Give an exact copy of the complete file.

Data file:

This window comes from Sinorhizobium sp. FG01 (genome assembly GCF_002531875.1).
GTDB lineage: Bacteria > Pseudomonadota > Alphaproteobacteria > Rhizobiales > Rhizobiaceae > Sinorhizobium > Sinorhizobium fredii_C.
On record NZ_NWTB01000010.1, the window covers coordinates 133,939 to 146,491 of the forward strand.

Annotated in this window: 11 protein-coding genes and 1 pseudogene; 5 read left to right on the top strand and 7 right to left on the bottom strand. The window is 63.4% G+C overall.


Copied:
This window comes from Sinorhizobium sp. FG01 (genome assembly GCF_002531875.1).
GTDB lineage: Bacteria > Pseudomonadota > Alphaproteobacteria > Rhizobiales > Rhizobiaceae > Sinorhizobium > Sinorhizobium fredii_C.
On record NZ_NWTB01000010.1, the window covers coordinates 133,939 to 146,491 of the forward strand.

Annotated in this window: 11 protein-coding genes and 1 pseudogene; 5 read left to right on the top strand and 7 right to left on the bottom strand. The window is 63.4% G+C overall.